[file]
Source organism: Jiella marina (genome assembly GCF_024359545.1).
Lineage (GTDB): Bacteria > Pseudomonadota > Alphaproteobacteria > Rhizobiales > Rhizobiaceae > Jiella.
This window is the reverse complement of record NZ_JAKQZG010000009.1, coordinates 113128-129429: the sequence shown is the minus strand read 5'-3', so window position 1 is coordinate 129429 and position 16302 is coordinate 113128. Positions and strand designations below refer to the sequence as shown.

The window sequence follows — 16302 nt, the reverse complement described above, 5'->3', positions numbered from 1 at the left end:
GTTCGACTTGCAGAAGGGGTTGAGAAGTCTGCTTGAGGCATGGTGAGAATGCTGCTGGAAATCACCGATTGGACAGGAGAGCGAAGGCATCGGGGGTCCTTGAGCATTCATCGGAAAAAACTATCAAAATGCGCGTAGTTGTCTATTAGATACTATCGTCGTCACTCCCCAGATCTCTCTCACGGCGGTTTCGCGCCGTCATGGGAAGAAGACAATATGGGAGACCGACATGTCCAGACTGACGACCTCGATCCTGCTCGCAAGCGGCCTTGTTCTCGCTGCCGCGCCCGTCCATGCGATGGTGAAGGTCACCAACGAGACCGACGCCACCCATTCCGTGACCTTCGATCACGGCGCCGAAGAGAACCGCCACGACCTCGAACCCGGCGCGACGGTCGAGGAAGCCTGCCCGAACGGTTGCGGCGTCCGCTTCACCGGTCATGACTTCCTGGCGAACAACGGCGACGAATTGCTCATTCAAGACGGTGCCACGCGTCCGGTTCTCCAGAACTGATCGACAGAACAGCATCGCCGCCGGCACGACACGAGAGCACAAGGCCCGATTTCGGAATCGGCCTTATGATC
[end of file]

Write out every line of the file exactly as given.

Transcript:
Source organism: Jiella marina (genome assembly GCF_024359545.1).
Lineage (GTDB): Bacteria > Pseudomonadota > Alphaproteobacteria > Rhizobiales > Rhizobiaceae > Jiella.
This window is the reverse complement of record NZ_JAKQZG010000009.1, coordinates 113128-129429: the sequence shown is the minus strand read 5'-3', so window position 1 is coordinate 129429 and position 16302 is coordinate 113128. Positions and strand designations below refer to the sequence as shown.

The window sequence follows — 16302 nt, the reverse complement described above, 5'->3', positions numbered from 1 at the left end:
GTTCGACTTGCAGAAGGGGTTGAGAAGTCTGCTTGAGGCATGGTGAGAATGCTGCTGGAAATCACCGATTGGACAGGAGAGCGAAGGCATCGGGGGTCCTTGAGCATTCATCGGAAAAAACTATCAAAATGCGCGTAGTTGTCTATTAGATACTATCGTCGTCACTCCCCAGATCTCTCTCACGGCGGTTTCGCGCCGTCATGGGAAGAAGACAATATGGGAGACCGACATGTCCAGACTGACGACCTCGATCCTGCTCGCAAGCGGCCTTGTTCTCGCTGCCGCGCCCGTCCATGCGATGGTGAAGGTCACCAACGAGACCGACGCCACCCATTCCGTGACCTTCGATCACGGCGCCGAAGAGAACCGCCACGACCTCGAACCCGGCGCGACGGTCGAGGAAGCCTGCCCGAACGGTTGCGGCGTCCGCTTCACCGGTCATGACTTCCTGGCGAACAACGGCGACGAATTGCTCATTCAAGACGGTGCCACGCGTCCGGTTCTCCAGAACTGATCGACAGAACAGCATCGCCGCCGGCACGACACGAGAGCACAAGGCCCGATTTCGGAATCGGCCTTATGATC